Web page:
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10 Cheap Tricks to Improve Our Cybersecurity: Part I

September 6, 2016

On September 15, 2016, the Internet Security Alliance will publish a 400 page, 17 chapter, book containing 106 recommendations for the incoming Administration and Congress. One of the recommendations is that, frankly, we need to invest more in cyber defense. We are chasing a $500 billion to $1 trillion dollar a year issue with about $9 billion in non-defense cyber spending and successfully prosecuting maybe one or two percent of cyber criminals.

However, when talking with government officials, one of the first things we are told is that getting increased spending for anything is extremely difficult. So, without getting into a spending debate, we will now offer 10 ideas that will cost virtually nothing in the federal spending sense yet can substantially improve our cybersecurity. This blog presents the first 5 of these.

  1. We need to train our senior government officials similarly to the way corporate boards are getting trained about cyber security. In 2014, the National Association of Corporate Directors published a Handbook of cyber risk management targeting corporate boards and has been actively training directors consistent with its principles. PWC reported on the effect of this training saying that it had resulted in a 24% increase in cyber spending, better risk management, better alignment of organization goals with security and creating a culture of security. The government equivalents of corporate boards – Members of Congress, Cabinet Officers, Agency heads – need a similar training program for that audience as NACD is providing.
  2. Pilot Test the NIST Cybersecurity Framework for effectiveness and cost effectiveness. It is nearly 3 years since the NIST Framework was unveiled and we have not a single piece of objective data that indicates if it has changed behavior, or operationally improved security, what aspects of it are most effective for various populations and what is cost effective. If we can demonstrate what will actually improve security on a cost effective basis, firms will naturally and voluntarily adopt those mechanisms.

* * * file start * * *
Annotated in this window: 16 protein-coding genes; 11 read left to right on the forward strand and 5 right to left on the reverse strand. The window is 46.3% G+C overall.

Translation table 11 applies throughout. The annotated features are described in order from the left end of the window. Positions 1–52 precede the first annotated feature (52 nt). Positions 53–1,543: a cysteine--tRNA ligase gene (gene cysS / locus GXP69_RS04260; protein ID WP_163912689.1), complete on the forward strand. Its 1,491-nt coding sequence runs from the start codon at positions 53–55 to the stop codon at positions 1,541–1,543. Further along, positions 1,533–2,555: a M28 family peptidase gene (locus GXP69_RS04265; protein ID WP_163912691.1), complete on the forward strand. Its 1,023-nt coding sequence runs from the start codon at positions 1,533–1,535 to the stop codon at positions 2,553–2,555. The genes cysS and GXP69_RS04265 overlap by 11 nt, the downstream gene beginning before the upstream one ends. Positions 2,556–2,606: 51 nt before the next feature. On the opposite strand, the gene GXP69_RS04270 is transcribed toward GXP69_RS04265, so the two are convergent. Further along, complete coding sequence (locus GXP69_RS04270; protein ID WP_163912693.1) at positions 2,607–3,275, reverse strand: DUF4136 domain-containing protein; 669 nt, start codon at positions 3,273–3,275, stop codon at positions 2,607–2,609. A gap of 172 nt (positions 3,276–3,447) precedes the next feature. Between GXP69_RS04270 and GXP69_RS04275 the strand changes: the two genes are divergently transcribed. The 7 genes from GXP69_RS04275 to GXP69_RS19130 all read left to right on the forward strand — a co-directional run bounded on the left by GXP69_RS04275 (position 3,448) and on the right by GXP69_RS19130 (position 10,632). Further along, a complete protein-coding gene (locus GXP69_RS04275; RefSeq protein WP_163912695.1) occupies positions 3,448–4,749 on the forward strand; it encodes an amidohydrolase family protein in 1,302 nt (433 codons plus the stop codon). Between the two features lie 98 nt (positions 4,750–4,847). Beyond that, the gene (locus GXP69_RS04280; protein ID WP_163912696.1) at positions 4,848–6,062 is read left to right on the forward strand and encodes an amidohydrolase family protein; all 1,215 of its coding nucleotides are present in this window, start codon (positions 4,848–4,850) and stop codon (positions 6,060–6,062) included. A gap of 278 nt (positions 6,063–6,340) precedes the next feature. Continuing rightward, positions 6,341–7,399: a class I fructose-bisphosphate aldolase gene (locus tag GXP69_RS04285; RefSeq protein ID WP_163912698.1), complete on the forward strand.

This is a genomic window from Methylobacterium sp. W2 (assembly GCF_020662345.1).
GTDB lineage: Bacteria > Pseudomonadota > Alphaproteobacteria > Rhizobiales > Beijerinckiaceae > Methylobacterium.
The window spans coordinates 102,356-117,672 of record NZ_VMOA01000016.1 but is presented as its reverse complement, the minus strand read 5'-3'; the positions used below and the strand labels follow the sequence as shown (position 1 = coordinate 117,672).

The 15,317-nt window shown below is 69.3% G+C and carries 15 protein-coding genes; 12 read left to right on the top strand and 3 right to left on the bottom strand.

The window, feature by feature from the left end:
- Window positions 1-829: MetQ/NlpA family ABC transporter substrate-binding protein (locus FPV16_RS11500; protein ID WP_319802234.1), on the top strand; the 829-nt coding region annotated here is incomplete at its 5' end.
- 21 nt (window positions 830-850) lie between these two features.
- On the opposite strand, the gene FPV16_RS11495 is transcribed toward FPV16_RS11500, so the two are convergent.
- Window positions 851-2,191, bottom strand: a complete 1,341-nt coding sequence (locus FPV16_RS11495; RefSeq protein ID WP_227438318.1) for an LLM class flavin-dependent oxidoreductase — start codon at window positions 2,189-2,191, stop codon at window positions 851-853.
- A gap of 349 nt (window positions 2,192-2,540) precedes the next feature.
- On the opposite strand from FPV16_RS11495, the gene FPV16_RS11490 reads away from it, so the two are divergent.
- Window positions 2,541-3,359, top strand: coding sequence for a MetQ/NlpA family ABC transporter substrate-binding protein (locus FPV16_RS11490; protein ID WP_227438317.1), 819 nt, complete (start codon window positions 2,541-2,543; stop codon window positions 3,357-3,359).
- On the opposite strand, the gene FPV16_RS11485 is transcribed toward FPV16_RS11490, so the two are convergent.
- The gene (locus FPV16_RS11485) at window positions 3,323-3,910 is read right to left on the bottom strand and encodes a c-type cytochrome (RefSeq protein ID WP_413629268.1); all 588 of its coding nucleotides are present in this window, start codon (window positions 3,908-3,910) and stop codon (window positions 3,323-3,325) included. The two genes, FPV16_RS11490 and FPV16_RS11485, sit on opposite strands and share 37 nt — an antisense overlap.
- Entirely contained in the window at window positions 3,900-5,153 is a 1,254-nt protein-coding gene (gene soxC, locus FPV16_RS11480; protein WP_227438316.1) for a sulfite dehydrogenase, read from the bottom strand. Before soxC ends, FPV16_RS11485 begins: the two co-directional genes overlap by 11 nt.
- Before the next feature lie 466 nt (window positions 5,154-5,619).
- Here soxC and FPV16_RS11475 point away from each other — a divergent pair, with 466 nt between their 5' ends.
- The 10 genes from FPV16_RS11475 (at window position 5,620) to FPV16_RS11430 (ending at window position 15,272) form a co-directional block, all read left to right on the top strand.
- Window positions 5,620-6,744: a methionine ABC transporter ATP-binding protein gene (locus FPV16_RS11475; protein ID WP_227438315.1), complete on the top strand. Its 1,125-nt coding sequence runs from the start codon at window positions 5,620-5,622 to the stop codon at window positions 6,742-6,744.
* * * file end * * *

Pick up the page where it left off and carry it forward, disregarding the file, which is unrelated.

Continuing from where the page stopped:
3. We need to dramatically increase our emphasis on small companies. Smaller companies do far less on cybersecurity than larger ones. Small companies not only need government help more than larger ones, but their vulnerabilities are often exploited to provide access to larger firms, including critical infrastructure. Yet our government programs and structures focus primarily on larger firms who are easier to access. Programs for smaller firms are largely confined to occasional superficial road shows on pamphlets. Proper risk management demands resources be placed at the point of maximum vulnerability that is smaller companies.
  4. Cyber assessments need to transform from the current “pass-fail” compliance model to a more practical maturity model. Legacy regulatory programs are
    standards based and determine if you are, or are not, in compliance. Cybersecurity is not a binary field where you are either secure or insecure. Modifying compliance regimes so that they determine cyber maturity would be more useful and could provide incentives for improving cybersecurity.
  5. The clearance process should be modernized to allow for greater and more efficient private sector participation and partnership. The current clearance process was designed largely to deal with classified information and controlled by sector specific agencies. Clearance by one department doesn’t necessarily apply to another and a cleared person working for one company can lose their clearance simply by changing firms even within the same sector. Partnership for cybersecurity requires greater participation and more flexibility. Modernizing the clearance process for the digital age will result in greater collaboration and more security.

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